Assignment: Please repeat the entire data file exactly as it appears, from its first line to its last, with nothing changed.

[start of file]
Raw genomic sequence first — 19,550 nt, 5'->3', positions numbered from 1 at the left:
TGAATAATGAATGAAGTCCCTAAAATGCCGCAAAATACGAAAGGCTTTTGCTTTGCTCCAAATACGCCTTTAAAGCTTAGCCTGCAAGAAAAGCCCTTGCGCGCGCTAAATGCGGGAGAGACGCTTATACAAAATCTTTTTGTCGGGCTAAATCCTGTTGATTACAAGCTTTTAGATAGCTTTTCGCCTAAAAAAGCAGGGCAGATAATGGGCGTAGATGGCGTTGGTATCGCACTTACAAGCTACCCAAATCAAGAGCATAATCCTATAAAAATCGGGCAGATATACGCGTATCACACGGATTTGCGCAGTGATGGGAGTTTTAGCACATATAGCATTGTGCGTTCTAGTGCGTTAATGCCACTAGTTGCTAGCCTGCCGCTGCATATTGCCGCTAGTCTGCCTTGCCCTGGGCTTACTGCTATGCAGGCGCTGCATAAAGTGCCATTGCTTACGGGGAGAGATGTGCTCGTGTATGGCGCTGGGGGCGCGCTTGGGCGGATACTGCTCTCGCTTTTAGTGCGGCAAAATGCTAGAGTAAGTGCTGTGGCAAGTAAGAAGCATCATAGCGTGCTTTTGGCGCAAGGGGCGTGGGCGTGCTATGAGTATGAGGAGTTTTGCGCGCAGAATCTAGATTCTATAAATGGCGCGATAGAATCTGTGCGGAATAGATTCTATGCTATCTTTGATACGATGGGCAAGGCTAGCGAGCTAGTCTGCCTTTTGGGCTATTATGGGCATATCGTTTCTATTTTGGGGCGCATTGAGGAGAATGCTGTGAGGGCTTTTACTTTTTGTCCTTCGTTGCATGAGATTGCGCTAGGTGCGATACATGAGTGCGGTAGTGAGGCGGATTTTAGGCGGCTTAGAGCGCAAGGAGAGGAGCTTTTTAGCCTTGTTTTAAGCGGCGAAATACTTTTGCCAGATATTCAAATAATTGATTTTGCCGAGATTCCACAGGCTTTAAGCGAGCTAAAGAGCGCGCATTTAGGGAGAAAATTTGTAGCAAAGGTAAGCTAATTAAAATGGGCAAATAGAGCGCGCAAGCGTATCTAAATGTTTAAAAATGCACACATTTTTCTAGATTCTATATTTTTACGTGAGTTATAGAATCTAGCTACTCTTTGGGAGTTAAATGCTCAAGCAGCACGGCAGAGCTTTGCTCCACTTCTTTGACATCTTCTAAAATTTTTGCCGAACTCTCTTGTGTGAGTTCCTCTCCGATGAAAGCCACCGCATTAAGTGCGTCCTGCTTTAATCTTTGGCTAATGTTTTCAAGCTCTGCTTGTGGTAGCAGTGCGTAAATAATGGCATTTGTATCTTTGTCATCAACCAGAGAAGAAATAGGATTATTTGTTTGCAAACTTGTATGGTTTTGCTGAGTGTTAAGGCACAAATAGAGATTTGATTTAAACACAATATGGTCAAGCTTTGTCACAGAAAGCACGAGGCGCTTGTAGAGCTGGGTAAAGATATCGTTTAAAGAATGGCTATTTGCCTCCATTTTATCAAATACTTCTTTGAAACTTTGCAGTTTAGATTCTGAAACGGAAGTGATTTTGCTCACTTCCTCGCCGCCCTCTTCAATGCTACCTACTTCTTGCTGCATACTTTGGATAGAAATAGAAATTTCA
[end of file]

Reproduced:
Raw genomic sequence first — 19,550 nt, 5'->3', positions numbered from 1 at the left:
TGAATAATGAATGAAGTCCCTAAAATGCCGCAAAATACGAAAGGCTTTTGCTTTGCTCCAAATACGCCTTTAAAGCTTAGCCTGCAAGAAAAGCCCTTGCGCGCGCTAAATGCGGGAGAGACGCTTATACAAAATCTTTTTGTCGGGCTAAATCCTGTTGATTACAAGCTTTTAGATAGCTTTTCGCCTAAAAAAGCAGGGCAGATAATGGGCGTAGATGGCGTTGGTATCGCACTTACAAGCTACCCAAATCAAGAGCATAATCCTATAAAAATCGGGCAGATATACGCGTATCACACGGATTTGCGCAGTGATGGGAGTTTTAGCACATATAGCATTGTGCGTTCTAGTGCGTTAATGCCACTAGTTGCTAGCCTGCCGCTGCATATTGCCGCTAGTCTGCCTTGCCCTGGGCTTACTGCTATGCAGGCGCTGCATAAAGTGCCATTGCTTACGGGGAGAGATGTGCTCGTGTATGGCGCTGGGGGCGCGCTTGGGCGGATACTGCTCTCGCTTTTAGTGCGGCAAAATGCTAGAGTAAGTGCTGTGGCAAGTAAGAAGCATCATAGCGTGCTTTTGGCGCAAGGGGCGTGGGCGTGCTATGAGTATGAGGAGTTTTGCGCGCAGAATCTAGATTCTATAAATGGCGCGATAGAATCTGTGCGGAATAGATTCTATGCTATCTTTGATACGATGGGCAAGGCTAGCGAGCTAGTCTGCCTTTTGGGCTATTATGGGCATATCGTTTCTATTTTGGGGCGCATTGAGGAGAATGCTGTGAGGGCTTTTACTTTTTGTCCTTCGTTGCATGAGATTGCGCTAGGTGCGATACATGAGTGCGGTAGTGAGGCGGATTTTAGGCGGCTTAGAGCGCAAGGAGAGGAGCTTTTTAGCCTTGTTTTAAGCGGCGAAATACTTTTGCCAGATATTCAAATAATTGATTTTGCCGAGATTCCACAGGCTTTAAGCGAGCTAAAGAGCGCGCATTTAGGGAGAAAATTTGTAGCAAAGGTAAGCTAATTAAAATGGGCAAATAGAGCGCGCAAGCGTATCTAAATGTTTAAAAATGCACACATTTTTCTAGATTCTATATTTTTACGTGAGTTATAGAATCTAGCTACTCTTTGGGAGTTAAATGCTCAAGCAGCACGGCAGAGCTTTGCTCCACTTCTTTGACATCTTCTAAAATTTTTGCCGAACTCTCTTGTGTGAGTTCCTCTCCGATGAAAGCCACCGCATTAAGTGCGTCCTGCTTTAATCTTTGGCTAATGTTTTCAAGCTCTGCTTGTGGTAGCAGTGCGTAAATAATGGCATTTGTATCTTTGTCATCAACCAGAGAAGAAATAGGATTATTTGTTTGCAAACTTGTATGGTTTTGCTGAGTGTTAAGGCACAAATAGAGATTTGATTTAAACACAATATGGTCAAGCTTTGTCACAGAAAGCACGAGGCGCTTGTAGAGCTGGGTAAAGATATCGTTTAAAGAATGGCTATTTGCCTCCATTTTATCAAATACTTCTTTGAAACTTTGCAGTTTAGATTCTGAAACGGAAGTGATTTTGCTCACTTCCTCGCCGCCCTCTTCAATGCTACCTACTTCTTGCTGCATACTTTGGATAGAAATAGAAATTTCA